Bob Rae spoke about Government Orders > Business of Supply > Opposition Motion--Omnibus LegislationOct. 16, 2012, Parliament
Bruce Stanton spoke about Royal Assent
Order, please. I have the honour to inform the House that a communication has been received as follows: ... moreNov. 29, 2011, Parliament
Peter Van Loan spoke about Routine Proceedings > Federal Law–Civil Law Harmonization Act, No. 3
He said: Mr. Speaker, there have been discussions among the parties, and I believe you would find consent for the following motion. I move: ... moreNov. 23, 2011, Parliament
spoke about Routine Proceedings > Federal Law–Civil Law Harmonization Act, No. 3
(Bill S-3. On the Order: Government Orders:) ... moreNov. 23, 2011, Parliament
Rob Nicholson spoke about Routine Proceedings > Federal Law--Civil Law Harmonization Act No. 3Nov. 16, 2011, Parliament
Bruce Stanton spoke about Government Orders > Message from the Senate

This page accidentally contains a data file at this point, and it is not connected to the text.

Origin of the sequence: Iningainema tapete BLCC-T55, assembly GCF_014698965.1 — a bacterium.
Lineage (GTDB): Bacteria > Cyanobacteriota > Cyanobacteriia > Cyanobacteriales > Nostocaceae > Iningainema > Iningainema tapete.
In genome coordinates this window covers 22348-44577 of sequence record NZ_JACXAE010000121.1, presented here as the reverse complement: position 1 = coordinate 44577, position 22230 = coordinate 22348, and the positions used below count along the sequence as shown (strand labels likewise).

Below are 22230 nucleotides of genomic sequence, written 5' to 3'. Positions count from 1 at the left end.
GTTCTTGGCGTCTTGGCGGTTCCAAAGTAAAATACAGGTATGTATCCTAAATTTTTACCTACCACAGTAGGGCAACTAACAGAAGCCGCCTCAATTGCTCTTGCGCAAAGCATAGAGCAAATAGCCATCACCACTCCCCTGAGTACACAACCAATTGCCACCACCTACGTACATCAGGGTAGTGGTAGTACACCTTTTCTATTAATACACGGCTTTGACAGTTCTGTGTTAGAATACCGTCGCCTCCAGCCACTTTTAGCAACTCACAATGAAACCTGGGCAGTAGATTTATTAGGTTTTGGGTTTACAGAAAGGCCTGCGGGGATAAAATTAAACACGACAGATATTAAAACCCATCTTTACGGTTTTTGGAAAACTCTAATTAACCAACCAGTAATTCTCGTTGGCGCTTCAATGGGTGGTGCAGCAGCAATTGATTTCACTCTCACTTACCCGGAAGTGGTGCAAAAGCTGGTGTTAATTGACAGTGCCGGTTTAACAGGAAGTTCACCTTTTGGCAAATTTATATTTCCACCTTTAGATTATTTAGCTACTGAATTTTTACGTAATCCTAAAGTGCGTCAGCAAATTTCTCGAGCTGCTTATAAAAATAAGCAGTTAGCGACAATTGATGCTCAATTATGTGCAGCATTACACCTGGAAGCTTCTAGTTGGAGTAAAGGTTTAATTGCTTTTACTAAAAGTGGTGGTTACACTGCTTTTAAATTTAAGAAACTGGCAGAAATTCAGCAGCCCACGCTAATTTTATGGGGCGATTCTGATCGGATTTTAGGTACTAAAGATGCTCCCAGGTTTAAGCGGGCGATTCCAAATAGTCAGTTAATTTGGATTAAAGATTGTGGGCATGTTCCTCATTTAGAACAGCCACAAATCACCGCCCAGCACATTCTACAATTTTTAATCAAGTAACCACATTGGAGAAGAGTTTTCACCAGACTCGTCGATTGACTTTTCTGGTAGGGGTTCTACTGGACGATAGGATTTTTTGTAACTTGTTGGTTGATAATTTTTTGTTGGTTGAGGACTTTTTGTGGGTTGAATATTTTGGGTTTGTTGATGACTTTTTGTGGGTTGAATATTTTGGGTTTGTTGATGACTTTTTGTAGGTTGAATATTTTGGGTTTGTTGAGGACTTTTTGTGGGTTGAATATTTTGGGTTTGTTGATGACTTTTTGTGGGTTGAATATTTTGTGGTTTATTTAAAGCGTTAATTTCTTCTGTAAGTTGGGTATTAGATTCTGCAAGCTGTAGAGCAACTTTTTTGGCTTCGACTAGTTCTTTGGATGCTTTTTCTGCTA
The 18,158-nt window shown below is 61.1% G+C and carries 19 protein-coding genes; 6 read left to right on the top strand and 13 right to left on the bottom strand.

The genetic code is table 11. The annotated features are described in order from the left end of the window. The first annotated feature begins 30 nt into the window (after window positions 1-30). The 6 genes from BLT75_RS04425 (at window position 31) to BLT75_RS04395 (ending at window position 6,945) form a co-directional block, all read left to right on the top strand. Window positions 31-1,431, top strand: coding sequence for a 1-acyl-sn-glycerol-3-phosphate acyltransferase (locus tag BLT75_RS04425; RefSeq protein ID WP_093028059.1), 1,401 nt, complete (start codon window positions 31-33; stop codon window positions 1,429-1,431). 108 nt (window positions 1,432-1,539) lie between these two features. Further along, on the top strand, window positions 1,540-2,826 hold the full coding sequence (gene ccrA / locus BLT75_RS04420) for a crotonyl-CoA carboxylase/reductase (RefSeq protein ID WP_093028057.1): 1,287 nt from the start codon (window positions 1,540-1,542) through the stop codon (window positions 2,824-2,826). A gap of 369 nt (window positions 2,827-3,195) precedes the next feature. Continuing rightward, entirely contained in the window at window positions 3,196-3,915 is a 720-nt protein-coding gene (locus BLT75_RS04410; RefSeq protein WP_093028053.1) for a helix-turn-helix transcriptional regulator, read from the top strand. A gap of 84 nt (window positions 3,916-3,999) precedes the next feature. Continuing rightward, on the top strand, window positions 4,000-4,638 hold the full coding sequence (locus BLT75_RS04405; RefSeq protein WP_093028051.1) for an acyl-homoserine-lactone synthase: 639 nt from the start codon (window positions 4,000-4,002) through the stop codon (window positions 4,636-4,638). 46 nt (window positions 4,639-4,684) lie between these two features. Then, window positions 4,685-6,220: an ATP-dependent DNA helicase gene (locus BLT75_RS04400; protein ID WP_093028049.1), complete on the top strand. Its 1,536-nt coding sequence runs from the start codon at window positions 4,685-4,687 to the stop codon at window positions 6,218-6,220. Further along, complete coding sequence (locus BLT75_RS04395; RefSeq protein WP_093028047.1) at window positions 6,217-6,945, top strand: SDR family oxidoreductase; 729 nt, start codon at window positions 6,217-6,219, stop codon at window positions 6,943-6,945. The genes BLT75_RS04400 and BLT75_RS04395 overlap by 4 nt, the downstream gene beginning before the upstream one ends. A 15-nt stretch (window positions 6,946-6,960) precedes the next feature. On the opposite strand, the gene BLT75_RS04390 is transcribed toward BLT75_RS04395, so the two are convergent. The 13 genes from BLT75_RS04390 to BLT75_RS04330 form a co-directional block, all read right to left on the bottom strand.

Before we resume debate, I have the honour to inform the House that a message has been received from the Senate informing this House that the Senate has passed the following bill: ... moreNov. 15, 2011, Parliament
Federal Law–Civil Law Harmonization Act, No. 3
A third Act to harmonize federal law with the civil law of Quebec and to amend certain Acts in order to ensure that each language version takes into account the common law and the civil law
How does a bill become a law?
Don’t trust Schoolhouse Rock – that’s for Americans. To become a law, a bill in the Canada’s Parliament needs to go through the following steps, and pass when voted on during each step:
- It all starts with the first reading, when the bill is introduced.
- Next comes the second reading, when other MPs or Senators get to debate the bill.
- After that, the bill goes to a committee that studies and amends it line-by-line. Once they finish, the bill goes returns to the House or Senate for the report stage, where anyone can propose amendments.
- The third reading is the moment of truth: no more changes, just a debate and a final vote on whether or not the bill should pass.
- If a bill makes it through all of those steps – in both the House of Commons and Senate – it’s ready to get Royal Assent and become a law.